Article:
I had a look a look at the Delphi Classics website when reading this and although it looks like a nice enough webshop, the selection of ebooks made me wonder why one wouldn’t choose gutenberg.org instead. Lots of classics there but of course free of charge since the rights to these authors works have expired.
Just wondering …
It’s astonishing that anyone seriously in the online business does not have tested failsafe procedures for company records. How do they plan to comply with local business laws (such as taxation)? Plus, presumably there would be a record of every sale they made through Amazon? Bad things happen to people (and companies) sometimes but in this day and age not to have secure near real-time backups of customer accounts is quite shocking.
Alexander – That’s exactly what surprises me the most about this whole ordeal. As Palinurus rightly pointed out above, a very unfortunate thing did happen to Delphi, and they have done a very good job of whipping a new site into shape very quickly. They seem to be on the ball. But then, how is it possible that their data wasn’t backed up anywhere aside from their main server?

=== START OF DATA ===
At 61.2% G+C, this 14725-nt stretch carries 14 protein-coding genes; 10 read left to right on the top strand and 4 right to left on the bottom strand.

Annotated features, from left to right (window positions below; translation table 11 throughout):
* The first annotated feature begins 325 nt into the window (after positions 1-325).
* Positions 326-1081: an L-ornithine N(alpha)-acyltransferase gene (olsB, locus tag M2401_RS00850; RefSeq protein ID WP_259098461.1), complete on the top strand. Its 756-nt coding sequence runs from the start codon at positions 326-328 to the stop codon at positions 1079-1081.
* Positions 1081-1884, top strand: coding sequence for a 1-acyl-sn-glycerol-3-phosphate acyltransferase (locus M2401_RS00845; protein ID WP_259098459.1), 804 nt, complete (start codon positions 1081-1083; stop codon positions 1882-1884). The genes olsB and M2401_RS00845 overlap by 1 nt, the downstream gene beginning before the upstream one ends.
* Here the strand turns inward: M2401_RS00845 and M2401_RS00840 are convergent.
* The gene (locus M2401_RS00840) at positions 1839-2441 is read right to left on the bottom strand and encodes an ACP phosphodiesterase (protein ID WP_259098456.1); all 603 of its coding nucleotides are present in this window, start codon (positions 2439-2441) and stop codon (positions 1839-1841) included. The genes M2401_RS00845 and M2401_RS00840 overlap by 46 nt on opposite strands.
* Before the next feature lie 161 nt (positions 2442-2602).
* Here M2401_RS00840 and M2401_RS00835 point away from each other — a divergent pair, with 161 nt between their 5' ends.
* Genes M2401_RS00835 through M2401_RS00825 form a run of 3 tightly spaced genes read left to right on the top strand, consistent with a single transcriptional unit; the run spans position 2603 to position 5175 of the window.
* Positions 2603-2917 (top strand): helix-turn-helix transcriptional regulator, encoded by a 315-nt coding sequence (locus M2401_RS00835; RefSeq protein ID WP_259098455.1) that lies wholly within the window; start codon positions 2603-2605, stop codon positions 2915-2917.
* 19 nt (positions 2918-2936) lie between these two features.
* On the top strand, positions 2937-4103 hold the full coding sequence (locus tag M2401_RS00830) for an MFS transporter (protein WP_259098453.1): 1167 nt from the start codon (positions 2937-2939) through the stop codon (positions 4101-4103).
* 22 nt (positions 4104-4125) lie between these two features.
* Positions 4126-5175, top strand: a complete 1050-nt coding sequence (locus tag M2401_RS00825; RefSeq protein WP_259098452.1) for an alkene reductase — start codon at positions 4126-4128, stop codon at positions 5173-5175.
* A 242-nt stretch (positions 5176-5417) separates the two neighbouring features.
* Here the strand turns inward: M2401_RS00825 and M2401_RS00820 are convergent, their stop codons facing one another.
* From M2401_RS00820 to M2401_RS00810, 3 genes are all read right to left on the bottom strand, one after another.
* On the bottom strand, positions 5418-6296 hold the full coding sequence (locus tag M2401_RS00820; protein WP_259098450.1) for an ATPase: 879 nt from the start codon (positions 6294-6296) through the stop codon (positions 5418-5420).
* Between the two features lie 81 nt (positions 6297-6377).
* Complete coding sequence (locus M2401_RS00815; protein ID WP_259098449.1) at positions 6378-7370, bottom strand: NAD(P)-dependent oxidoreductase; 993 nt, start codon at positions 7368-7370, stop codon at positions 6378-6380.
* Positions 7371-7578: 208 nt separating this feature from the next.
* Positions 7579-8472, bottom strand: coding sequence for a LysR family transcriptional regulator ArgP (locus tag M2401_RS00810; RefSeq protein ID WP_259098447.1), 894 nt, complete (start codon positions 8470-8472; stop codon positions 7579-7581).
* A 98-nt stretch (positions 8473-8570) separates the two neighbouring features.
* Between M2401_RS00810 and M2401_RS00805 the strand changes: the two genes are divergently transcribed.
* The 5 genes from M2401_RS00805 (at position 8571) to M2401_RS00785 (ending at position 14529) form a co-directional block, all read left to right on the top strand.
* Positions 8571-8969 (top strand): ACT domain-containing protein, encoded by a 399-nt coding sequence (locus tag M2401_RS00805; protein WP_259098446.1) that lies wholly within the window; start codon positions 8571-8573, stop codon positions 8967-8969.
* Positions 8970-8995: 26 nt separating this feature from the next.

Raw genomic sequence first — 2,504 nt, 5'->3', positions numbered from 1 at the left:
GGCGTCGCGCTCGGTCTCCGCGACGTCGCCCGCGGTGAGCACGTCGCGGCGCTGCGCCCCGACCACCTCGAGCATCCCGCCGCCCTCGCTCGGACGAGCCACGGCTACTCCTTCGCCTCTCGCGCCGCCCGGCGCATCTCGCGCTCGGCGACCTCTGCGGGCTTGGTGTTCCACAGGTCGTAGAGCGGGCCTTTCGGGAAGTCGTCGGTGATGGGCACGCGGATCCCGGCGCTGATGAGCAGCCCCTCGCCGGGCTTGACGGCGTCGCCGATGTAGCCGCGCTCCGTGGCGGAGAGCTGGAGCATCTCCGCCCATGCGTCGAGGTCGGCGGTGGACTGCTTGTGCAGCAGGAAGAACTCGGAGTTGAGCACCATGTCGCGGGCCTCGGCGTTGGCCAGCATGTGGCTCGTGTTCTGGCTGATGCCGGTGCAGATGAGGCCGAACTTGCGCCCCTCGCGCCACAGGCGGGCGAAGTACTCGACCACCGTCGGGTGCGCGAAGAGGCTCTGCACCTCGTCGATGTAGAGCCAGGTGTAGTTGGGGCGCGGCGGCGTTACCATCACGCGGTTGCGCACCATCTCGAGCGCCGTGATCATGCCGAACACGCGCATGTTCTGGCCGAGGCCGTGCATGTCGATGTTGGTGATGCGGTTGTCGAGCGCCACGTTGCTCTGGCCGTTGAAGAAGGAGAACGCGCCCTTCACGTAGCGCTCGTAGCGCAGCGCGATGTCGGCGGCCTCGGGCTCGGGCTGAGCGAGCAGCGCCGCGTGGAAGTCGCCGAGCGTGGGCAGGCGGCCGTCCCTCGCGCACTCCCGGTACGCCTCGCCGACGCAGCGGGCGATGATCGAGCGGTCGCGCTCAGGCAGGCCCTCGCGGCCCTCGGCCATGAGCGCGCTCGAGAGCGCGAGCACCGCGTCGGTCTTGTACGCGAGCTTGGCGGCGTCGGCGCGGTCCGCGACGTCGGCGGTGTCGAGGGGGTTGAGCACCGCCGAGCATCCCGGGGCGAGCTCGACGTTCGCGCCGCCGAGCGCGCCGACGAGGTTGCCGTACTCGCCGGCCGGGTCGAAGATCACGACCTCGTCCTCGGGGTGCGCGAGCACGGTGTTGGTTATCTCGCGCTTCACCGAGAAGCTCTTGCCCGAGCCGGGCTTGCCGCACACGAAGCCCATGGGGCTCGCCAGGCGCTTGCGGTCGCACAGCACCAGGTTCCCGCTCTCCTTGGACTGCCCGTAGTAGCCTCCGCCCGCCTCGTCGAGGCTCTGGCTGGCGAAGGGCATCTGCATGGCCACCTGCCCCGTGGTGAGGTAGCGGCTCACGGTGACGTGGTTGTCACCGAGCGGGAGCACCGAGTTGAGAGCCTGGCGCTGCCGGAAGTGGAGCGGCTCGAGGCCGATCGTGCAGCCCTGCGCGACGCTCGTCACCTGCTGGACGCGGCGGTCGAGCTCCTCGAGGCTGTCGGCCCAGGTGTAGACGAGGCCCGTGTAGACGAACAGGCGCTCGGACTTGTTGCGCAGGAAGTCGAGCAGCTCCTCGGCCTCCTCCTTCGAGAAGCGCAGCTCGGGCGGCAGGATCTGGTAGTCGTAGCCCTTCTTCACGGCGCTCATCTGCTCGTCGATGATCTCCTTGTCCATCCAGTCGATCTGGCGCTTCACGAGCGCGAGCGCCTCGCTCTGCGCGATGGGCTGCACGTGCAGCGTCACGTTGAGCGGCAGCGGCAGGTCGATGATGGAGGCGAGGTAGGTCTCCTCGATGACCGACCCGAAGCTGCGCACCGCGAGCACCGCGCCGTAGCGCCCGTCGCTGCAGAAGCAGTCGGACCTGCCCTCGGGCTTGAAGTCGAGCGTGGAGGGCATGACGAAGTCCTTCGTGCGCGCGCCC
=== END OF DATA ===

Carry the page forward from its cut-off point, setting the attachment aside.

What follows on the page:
Perhaps it’s the hosting company’s fault—maybe they suggested to Delphi that their data was backed up in multiple locations when it really wasn’t? Who knows.
It’s hard to point fingers at the hosting company since Delphi owns and is responsible for the data. It’s not enough to think you have backups; these need to be tested and confirmed regularly. Imagine if VISA had a server crash and couldn’t recover customer records, relying on customers to send in an old email reference to prove they’d paid their bill ….
I’ve also emailed them pointing out that I can supply Paypal receipts rather than the order emails, but I didn’t get a direct response to that.
Delphi also told me that Updates weren’t guaranteed to keep occurring in the future because it was an expensive exercise, so whether the updates are doomed in the long run I don’t know?
Ive made many purchases from Delphi, before and after their servers crashed….they are great, very helpful and made sure that I had access to anything Id purchased before the crash. Ive never userstood the handful of petty haters of them, they are great, really nice folks offering excellent cheap products
Doesn’t sound like they care much for their customers at all.
They’re all about being the cheapest option and getting the majority of the sales by authors in the public domain, but seem to go up in arms when they make the outrageous mistake of not backing up customer data. This is their fault!